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Caregiver of chronic fatigue patient asks for direction..

07 Mar
A caregiver for someone with Chronic Fatigue asks what resources can help and how can she deal with her own stress, especially when so much of the medical profession discounts this condition..
Dear BR,

Your newsletter was recommended highly by a dear friend of mine, who is a hypnotherapist and part of the Verve newsletter and group. Recently my partner came down with CFS (chronic fatigue syndrome). The rapid onset of this has put me in a tailspin of questions and wondering what to do. We have been lucky enough to get acquainted with a good doctor who specifically deals with this, but have found the majority of the medical profession turning the other way, because it is not curable with antibiotics and because they cannot tell where it comes from at this point.

I have basically become caregiver in a matter of just a few weeks, because my partner is almost bedridden with fatigue. It has become draining trying to research sources and ways to help, along with finding help and trying to maintain some semblance of income generation.

Are there any resources that you can point to? Some sort of relief or therapies for CFS sufferes? And how about resources for their caregivers? Thanks.

Frustrated and Losing It.



Dear F. & L.I.,

First of all, there is growing evidence that connects fibromyalgia, chronic fatigue, and other functional chronic pain conditions to a delayed reaction to a traumatic event. Posttraumatic stress generates a lot of cyclical biochemical residue in the muscle tissue and joints, and it can build up to eventually generate significant pain and fatigue. So it’s possible there was something in your partner’s past - and it could be years ago - that might have gotten this nasty ball rolling - a car crash, ICU stay, childhood illness, natural disaster or being on the victim end of a violent crime. Even watching helplessly as something terrifying happens to someone else could be enough to catalyze this reaction in some people.

That being said, there are some things you can do, but it will take patience, because this usually takes some time to overcome. First thing, I’d get a second opinion. The sudden onset makes me wonder if conditions like Lyme’s Disease or other alternate diagnoses have been ruled out. If you go to the fibromyalgia and chronic fatigue websites and newsgroups, you can get the info you need to ensure you’ve got the right medical people on board, who asked the right questions and suggested the right interventions.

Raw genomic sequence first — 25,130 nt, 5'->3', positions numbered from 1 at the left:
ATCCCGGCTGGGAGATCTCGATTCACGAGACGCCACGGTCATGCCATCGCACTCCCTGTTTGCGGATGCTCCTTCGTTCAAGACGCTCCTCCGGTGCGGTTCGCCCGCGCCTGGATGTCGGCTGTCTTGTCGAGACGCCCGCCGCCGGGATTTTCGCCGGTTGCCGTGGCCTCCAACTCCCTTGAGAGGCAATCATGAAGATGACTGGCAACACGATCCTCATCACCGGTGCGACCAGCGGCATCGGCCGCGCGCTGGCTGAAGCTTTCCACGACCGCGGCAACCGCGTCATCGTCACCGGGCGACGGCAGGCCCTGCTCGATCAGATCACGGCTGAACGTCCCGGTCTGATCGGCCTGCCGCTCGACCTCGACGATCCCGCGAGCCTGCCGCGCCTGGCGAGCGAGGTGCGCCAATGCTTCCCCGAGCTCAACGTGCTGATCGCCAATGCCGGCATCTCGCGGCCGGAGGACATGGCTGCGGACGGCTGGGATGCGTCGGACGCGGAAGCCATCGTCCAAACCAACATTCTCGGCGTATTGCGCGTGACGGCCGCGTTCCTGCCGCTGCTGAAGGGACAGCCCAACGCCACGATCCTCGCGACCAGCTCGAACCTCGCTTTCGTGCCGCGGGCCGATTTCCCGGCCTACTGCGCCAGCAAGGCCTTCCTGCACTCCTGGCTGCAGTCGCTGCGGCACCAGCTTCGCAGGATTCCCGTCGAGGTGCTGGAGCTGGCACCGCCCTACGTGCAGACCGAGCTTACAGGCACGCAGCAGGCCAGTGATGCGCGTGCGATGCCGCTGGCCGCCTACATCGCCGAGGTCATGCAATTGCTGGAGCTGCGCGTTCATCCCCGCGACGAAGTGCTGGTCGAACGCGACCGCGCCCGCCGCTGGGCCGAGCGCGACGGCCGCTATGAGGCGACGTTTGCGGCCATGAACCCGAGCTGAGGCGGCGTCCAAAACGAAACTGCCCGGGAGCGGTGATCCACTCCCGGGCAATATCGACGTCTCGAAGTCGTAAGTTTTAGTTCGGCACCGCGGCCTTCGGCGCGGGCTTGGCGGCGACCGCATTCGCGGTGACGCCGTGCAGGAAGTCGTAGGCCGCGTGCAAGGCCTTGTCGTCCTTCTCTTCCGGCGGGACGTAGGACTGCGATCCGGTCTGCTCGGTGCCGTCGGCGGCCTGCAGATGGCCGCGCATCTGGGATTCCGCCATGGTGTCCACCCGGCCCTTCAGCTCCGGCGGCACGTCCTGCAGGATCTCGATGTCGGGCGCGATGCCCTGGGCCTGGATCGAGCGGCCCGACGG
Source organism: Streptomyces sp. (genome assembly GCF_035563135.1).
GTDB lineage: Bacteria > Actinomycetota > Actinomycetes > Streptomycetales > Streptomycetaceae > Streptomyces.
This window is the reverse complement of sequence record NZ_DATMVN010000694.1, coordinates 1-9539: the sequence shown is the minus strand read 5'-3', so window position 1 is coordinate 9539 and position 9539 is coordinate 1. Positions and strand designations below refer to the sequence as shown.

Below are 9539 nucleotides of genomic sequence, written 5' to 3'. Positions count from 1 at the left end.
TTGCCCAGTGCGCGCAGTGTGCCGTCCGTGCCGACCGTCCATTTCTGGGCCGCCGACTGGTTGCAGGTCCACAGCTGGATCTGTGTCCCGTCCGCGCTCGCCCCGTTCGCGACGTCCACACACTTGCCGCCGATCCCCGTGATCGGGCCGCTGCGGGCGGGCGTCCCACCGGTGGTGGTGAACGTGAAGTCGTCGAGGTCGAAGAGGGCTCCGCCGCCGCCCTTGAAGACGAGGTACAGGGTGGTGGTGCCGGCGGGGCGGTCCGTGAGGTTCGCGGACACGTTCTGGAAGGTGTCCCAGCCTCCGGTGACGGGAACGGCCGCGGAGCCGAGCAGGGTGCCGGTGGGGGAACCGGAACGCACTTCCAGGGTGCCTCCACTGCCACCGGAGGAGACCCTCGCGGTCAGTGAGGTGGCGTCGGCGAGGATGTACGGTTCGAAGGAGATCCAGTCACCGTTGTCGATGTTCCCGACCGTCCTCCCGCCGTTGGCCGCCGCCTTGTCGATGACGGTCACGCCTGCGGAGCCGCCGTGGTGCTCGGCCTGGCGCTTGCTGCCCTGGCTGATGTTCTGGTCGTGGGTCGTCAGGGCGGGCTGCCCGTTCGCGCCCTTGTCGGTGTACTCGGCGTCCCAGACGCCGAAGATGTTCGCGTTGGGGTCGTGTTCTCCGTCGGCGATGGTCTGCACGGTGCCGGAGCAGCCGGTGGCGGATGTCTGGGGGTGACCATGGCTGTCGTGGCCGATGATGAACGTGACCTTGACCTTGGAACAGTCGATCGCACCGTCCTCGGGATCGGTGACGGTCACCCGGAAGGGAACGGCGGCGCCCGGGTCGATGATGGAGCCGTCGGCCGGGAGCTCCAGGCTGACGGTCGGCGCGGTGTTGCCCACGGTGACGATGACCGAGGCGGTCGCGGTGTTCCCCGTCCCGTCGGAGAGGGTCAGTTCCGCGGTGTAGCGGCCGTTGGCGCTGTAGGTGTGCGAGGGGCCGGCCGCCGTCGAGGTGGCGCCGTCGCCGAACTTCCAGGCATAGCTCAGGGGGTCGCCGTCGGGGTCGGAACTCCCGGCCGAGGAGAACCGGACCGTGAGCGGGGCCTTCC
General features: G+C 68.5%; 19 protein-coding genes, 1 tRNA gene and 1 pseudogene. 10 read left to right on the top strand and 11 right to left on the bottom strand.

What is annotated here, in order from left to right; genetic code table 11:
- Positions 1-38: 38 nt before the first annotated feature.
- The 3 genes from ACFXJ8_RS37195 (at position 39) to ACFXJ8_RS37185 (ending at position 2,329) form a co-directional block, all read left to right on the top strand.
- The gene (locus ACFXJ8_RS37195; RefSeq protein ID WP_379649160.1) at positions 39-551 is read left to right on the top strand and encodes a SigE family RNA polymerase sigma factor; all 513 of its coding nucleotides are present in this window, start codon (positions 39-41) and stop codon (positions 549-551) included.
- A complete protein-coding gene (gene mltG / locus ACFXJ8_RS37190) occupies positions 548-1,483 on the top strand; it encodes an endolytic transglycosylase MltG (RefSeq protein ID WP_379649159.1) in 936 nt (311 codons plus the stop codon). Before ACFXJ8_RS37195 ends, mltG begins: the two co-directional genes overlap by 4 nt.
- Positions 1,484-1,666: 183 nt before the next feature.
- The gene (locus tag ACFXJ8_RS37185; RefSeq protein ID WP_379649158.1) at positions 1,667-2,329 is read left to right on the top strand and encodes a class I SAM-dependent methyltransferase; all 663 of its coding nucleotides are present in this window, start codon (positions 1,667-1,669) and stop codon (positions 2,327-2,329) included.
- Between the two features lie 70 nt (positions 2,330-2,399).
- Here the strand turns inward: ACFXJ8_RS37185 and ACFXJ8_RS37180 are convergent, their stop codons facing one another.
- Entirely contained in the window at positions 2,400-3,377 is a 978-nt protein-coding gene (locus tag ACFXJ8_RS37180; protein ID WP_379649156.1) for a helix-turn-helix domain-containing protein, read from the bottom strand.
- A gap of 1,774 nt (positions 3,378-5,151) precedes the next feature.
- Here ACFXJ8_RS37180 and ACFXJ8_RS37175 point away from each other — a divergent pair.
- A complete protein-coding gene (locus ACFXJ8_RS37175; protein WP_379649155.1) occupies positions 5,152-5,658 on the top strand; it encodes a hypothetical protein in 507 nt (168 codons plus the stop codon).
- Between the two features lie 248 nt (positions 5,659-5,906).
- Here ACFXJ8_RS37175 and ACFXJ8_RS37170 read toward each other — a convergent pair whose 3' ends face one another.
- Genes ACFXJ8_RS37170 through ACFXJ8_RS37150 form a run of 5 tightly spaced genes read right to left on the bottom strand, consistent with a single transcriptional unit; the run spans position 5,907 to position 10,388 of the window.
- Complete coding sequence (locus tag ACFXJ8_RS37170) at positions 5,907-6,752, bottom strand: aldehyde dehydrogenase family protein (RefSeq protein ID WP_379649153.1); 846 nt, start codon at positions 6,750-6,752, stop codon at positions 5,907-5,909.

Second, you can use our imagery for Fibromyalgia & Chronic Fatigue and for Healthful Sleep because she’s probably getting poor quality sleep and not enough of it - it’s a symptom that comes with the territory. You could use our Relieve Stress or Relaxation & Wellness imagery, to keep yourself chilled in these daunting circumstances.

In addition, there are very gentle yoga exercises by Carol Dickman, in a video called Bedtop Yoga, that will be very helpful without inducing undue strain and fatigue. Your partner needs to keep moving, albeit very gently, with this condition. She also needs to keep breathing fully, again, to keep moving that gunk out of her tissue. Andy Weil’s Breathing Meditation CD provides very good guidance for this. So does Suzy Scurlock’s Healing from the Core CD set. If you have a good massage therapist who can give her gentle weekly or even more frequent treatments (perhaps you can arrange a trade for services, as this can get pretty pricey), this would also be of great value.

And finally, visit www.AskDrWeil.com to get some solid suggestions for herbal support and advice on what to eat and what to avoid.

I wish you all the best with this. It is a difficult situation for both of you, and you deserve all the support and assistance you can get to see this through.



Belleruth Naparstek

Psychotherapist, author and guided imagery pioneer Belleruth Naparstek is the creator of the popular Health Journeys guided imagery audio series. Her latest book on imagery and posttraumatic stress, Invisible Heroes: Survivors of Trauma and How They Heal (Bantam Dell), won the Spirituality & Health Top 50 Books Award